I like Greece and I like Greek tavernas, they are almost always friendly inviting places and the food is inexpensive and good value and it rarely disappoints. I like the way that when you arrive and select a table you get invited into the kitchen to meet the chef, to carry out an inspection and to satisfy yourself about hygiene standards and then get to choose the food. I like the carefree ambiance and the complete lack of formality, outside wooden tables and rattan chairs, check tablecloths, extensive menus and unhurried waiters. I like the cheap paper table covers so you can spill food and drink without worrying about disapproving looks or being presented with the laundry bill, I like the certain company of scrounging cats and I especially like those with live bouzouki players running through the familiar catalogue of traditional Greek music and always starting and finishing with the obligatory ‘Zorba’.
Greece has a culinary tradition dating back thousands of years and over the centuries Greek cuisine has evolved and absorbed numerous influences. Greek food is best kept simple because too much refinement is generally considered to be against the spirit of Greek cooking and typical dishes include souvlaki, fried meatballs, squash balls, octopus, shrimp, squid, feta cheese, olives, stuffed vine leaves, tzatziki eggplant dip, small sausages and giant beans. For the evening meal, Greek tavernas serve such specialties as moussaka made from lamb, eggplant and béchamel sauce, kebabs, pastitsio, a speciality of Corfu, that consists of lamb or goat meat with macaroni and tomatoes, stifado, braised beef with onions and paidakia, which is a delicious grilled lamb or goat chops.
My personal favourite is Kleftiko, which is a knuckle of lamb, cooked slowly and served with vegetables and rice. In Greek, kleftiko means stolen meat and according to legend, this dish would be made with a lamb stolen from a flock as it grazed on a hillside. The thief would cook the meat over many hours in a hole in the ground, sealed with mud so that no steam could escape to give him away. Nowadays, to recreate this, the lamb is sealed inside a paper package, which keeps the meat moist and traps its fragrant juices.
On the island of Ios in the Cyclades there is beach taverna, which serves possibly the best calamari in the whole of the Mediterranean. The little place is delightful with a shaded terrace that overlooks the beach and the tiny bay and it is run by an old woman who probably should have retired years ago and it has a limited but interesting menu and with the sort of prices that I really like. Going to the beach and the taverna is part of the Ios routine and everyday I can happily sit at the same table and have the same delicious calamari and dish of Greek salad.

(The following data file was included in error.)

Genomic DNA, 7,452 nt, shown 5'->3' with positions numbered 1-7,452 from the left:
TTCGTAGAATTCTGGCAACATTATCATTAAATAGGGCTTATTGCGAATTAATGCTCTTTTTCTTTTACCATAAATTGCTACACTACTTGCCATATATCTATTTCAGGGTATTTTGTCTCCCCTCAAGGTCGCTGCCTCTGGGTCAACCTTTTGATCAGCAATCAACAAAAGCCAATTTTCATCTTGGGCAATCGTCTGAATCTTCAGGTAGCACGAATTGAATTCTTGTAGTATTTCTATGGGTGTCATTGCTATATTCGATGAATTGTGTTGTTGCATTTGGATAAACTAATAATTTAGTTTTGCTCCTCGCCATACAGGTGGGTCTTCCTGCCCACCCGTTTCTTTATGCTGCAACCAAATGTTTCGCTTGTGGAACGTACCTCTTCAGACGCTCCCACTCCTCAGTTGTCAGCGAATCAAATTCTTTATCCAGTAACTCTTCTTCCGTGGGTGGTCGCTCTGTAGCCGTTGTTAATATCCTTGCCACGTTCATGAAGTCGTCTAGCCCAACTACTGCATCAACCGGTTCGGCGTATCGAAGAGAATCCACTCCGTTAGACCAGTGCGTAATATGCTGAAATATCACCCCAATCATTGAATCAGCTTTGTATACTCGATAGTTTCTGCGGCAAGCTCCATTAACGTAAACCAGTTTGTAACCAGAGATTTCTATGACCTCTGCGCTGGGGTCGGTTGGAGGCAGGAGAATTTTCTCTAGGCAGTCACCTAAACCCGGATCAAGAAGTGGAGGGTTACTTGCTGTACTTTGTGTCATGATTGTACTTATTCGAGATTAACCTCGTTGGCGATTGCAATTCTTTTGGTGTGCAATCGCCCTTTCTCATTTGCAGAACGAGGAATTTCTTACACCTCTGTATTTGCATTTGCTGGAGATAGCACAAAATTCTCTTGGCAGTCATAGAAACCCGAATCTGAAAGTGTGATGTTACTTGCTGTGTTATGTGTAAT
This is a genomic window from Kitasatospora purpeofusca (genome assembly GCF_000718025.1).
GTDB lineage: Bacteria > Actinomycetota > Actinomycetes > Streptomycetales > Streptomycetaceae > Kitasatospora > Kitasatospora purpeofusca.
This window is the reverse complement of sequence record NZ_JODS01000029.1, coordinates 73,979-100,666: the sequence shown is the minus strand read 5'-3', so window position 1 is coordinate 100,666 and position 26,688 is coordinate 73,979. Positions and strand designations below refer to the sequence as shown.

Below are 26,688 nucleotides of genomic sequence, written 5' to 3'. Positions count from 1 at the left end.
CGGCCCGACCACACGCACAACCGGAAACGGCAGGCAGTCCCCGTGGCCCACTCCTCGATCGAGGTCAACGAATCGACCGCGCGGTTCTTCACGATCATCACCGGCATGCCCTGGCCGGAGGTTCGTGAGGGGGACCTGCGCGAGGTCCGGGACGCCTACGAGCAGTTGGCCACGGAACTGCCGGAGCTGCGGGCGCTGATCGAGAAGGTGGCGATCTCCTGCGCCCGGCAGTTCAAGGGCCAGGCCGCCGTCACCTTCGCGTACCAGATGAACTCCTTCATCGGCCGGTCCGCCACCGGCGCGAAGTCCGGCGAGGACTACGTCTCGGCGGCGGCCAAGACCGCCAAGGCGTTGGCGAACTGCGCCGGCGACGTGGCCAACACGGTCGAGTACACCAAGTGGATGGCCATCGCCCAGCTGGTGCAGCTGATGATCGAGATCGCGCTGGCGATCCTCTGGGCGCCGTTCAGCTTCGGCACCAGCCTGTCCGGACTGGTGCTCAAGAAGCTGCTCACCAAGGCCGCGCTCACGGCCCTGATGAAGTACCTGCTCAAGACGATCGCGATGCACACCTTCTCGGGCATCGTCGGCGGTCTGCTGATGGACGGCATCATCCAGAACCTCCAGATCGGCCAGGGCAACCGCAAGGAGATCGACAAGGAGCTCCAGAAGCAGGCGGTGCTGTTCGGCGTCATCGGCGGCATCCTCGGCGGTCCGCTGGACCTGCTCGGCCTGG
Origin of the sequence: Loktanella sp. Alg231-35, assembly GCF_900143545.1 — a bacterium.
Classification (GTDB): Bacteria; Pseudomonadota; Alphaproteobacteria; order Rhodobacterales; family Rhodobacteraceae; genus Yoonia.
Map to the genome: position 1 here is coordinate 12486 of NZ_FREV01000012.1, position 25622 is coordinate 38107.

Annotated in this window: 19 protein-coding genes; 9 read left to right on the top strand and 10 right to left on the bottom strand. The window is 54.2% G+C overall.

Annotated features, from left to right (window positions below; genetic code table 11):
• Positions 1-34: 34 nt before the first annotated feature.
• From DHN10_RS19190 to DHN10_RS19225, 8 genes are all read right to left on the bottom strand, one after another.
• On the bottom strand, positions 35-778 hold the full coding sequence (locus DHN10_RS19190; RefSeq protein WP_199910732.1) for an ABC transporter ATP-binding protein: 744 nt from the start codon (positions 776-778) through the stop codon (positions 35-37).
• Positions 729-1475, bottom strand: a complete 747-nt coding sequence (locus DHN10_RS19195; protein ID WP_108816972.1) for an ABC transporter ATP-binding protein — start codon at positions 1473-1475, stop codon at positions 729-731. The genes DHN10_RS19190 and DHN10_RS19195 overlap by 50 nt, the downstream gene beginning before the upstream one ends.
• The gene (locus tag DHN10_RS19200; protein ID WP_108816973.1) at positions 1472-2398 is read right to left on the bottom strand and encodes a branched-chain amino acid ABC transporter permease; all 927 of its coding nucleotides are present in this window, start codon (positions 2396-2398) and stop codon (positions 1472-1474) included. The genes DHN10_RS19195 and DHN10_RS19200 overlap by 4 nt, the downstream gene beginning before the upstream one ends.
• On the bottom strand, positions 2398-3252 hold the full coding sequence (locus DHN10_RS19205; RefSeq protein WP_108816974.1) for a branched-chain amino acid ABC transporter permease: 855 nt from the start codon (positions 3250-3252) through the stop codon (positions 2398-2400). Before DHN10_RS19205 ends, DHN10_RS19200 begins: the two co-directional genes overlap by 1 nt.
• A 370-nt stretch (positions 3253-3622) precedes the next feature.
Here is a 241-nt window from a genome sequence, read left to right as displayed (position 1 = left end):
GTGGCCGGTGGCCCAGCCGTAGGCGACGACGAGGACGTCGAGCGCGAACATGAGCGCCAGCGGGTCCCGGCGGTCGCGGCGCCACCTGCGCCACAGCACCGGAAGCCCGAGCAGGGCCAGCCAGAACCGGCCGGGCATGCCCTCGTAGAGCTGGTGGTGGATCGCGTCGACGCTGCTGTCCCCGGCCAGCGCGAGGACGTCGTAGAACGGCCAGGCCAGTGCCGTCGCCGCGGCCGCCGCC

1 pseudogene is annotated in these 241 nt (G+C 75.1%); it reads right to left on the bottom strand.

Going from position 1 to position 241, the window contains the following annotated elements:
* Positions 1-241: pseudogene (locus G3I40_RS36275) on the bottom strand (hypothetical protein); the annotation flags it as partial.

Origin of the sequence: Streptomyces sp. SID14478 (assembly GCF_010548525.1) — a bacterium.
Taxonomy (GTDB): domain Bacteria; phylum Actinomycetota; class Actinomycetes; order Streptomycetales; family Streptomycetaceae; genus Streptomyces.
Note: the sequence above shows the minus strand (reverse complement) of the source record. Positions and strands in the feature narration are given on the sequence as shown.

Also on Ios in the Chora at the very top of the town next to a row of redundant windmills is a taverna called ‘The Mills’ with tables that sprawl untidily across the pavement and with table cloths flapping vigorously in a constant stiff wind that brings a slight chill to the evening air, so much so that local families who dine at the restaurant slip on warm woollen jumpers as a precaution. This is completely unnecessary of course because the wind is simply refreshing and by no means cold enough for additional layers of clothing. The nice thing about the Chora is that although it is a place for tourists it is also a real place where people live as well and go out together for dinner. While parents and grandparents enjoy their food and wine the children, in their best clothes, play in a dried up flowerbed of red earth, chase the stray cats and generally have a very good time.
My favourite Greek taverna, however, without a shadow of a doubt was the ‘Boss Bar’ on the island of Santorini in 2004. It was an untidy little place right on the beach at Perissa and on a fortnight’s holiday we dined there most evenings and when we felt obliged to try somewhere different, just for a change, we almost always wished that we hadn’t and went back there later for a final drink. The ‘Boss Bar’ really had been an excellent place, the staff were attentive and friendly, the food was good, the beer was cold and the prices were reasonable. It has taken me a while to get to the point of this story but there was always complimentary ouzo to finish the evening (except when there was complimentary melon which quite frankly wasn’t so good) but the place had my fullest recommendation. On my fiftieth birthday a very substantial meal for nine cost only €85, I left a hundred, the owner refused such a generous tip, I insisted, and he completed our meal with at least €25 worth of complimentary sweets and drinks.
I returned to Santorini in 2006 but was devastated to find that it had gone, probably because the owner had been far too generous with the complimentary ouzo.